International benchmarking has become a favorite activity for many American education reformers. However, what is often lost in the cherry peaking of interventions is that many high performers have invested years into their educational visions, shared goals, and comprehensive structures that address student learning and development in and out of school, invest in the teaching profession, and implement accountability structures that meet the needs and expectations of the society. It is not one thing that has created the top performing systems; rather, it is a comprehensive approach over a sustained period of time, openness to course correction, innovation, and system learning that has and continues to propel leading educational performers forward.
What that means for us in the U.S. is that we have to move away from the bifurcated debates that narrow the discourse to focus on one group or one intervention and instead to broaden our conversation to address all the critical elements that could move the needle toward meaningful educational change, one not merely measured by a standardized score, but by the college and career readiness of students, their preparations to be engaged, prepared citizens and contributing members to our rapidly evolving society. All of us in education have a leadership role to play, no matter what our platform is (a home, a classroom, a school building, a community organization, a school board, a school district, or the state or federal agency). Leading educational change is about all of us working together to change the learning conditions, to provide opportunities for growth and positive development for all our children and youth.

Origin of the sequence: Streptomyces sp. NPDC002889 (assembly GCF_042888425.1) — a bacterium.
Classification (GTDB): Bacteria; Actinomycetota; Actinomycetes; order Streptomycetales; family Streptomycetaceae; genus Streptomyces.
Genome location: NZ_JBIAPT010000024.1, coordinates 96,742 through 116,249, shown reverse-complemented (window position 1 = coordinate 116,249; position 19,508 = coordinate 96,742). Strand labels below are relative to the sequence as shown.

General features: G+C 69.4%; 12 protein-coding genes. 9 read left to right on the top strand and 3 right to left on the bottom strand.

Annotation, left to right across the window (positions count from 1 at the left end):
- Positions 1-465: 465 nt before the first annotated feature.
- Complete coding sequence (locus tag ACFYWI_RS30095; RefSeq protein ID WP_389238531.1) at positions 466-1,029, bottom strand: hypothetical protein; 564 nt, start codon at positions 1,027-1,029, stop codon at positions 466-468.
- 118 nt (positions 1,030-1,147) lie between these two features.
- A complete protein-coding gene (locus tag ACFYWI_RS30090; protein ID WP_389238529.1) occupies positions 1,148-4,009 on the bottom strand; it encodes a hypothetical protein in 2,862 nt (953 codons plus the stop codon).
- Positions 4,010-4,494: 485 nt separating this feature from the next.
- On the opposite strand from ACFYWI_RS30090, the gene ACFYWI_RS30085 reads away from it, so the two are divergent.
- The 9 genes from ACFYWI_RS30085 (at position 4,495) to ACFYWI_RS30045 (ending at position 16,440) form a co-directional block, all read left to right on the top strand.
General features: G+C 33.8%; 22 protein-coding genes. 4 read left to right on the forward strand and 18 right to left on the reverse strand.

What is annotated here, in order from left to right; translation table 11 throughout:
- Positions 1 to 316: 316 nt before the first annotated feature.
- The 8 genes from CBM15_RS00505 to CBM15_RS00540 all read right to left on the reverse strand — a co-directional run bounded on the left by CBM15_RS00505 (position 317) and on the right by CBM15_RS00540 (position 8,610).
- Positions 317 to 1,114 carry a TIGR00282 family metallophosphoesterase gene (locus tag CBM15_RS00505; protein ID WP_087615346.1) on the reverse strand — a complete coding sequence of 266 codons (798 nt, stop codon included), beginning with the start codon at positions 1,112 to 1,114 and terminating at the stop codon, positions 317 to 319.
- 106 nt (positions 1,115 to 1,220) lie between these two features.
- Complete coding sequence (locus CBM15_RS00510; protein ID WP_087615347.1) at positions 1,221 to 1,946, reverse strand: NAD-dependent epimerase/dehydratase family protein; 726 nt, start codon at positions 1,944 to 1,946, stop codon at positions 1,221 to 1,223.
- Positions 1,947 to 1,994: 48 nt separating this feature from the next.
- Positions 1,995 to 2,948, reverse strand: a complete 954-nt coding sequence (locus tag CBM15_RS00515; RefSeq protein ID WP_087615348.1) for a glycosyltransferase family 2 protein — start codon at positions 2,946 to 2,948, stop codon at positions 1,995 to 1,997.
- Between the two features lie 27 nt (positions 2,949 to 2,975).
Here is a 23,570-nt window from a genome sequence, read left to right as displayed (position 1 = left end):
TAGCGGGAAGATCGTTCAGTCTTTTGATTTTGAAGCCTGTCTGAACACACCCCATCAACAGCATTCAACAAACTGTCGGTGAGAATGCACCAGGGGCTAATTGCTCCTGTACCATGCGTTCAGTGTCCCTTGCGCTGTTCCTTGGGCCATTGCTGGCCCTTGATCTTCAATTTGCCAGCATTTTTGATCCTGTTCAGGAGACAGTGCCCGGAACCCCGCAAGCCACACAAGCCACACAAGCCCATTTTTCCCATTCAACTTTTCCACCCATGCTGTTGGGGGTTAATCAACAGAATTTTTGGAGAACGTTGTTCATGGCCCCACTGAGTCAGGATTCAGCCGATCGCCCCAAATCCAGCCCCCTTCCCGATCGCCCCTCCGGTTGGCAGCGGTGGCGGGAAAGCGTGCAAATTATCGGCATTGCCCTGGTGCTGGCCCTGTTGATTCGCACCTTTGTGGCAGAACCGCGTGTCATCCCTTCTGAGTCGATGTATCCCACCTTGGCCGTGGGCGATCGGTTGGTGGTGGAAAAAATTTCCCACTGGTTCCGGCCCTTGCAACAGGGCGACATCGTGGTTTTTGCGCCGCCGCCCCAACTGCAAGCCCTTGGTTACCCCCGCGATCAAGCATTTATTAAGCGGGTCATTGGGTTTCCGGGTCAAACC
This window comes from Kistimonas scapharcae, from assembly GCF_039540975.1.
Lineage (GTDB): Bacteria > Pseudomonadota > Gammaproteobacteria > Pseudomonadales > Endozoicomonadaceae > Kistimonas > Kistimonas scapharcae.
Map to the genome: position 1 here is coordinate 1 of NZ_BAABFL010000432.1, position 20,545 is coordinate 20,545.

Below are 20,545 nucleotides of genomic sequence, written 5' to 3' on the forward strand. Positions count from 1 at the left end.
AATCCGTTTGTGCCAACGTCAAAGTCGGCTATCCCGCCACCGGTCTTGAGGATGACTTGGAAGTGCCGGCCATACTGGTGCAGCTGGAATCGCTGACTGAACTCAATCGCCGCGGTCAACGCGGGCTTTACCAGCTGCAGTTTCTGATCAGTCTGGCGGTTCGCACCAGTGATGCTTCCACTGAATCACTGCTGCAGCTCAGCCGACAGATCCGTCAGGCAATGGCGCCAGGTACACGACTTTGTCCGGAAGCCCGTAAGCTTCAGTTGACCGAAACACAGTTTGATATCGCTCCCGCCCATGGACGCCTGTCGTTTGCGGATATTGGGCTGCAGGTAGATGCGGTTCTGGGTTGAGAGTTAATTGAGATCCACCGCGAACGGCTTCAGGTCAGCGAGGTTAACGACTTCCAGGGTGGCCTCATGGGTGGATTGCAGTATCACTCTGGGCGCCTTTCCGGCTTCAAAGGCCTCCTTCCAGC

I hope this Blog allowed you to pause and think about what leading educational change means to you, what are the guiding questions we ought to be asking and unpacking, and how do we lead collectively toward an improved, sustained education system that will provide all students with an equal opportunity to thrive and succeed in the 21st century.
Thank you to the Education Week for this wonderful opportunity and thank you to all of you, our readers, for your support. Please follow the work of our contributors as they continue to shape education both in their respective nations and globally.
Helen Janc Malone is the Director of Institutional Advancement at the Institute for Educational Leadership and the editor of the book Leading Educational Change.
The opinions expressed in International Perspectives on Education Reform are strictly those of the author(s) and do not reflect the opinions or endorsement of Editorial Projects in Education, or any of its publications.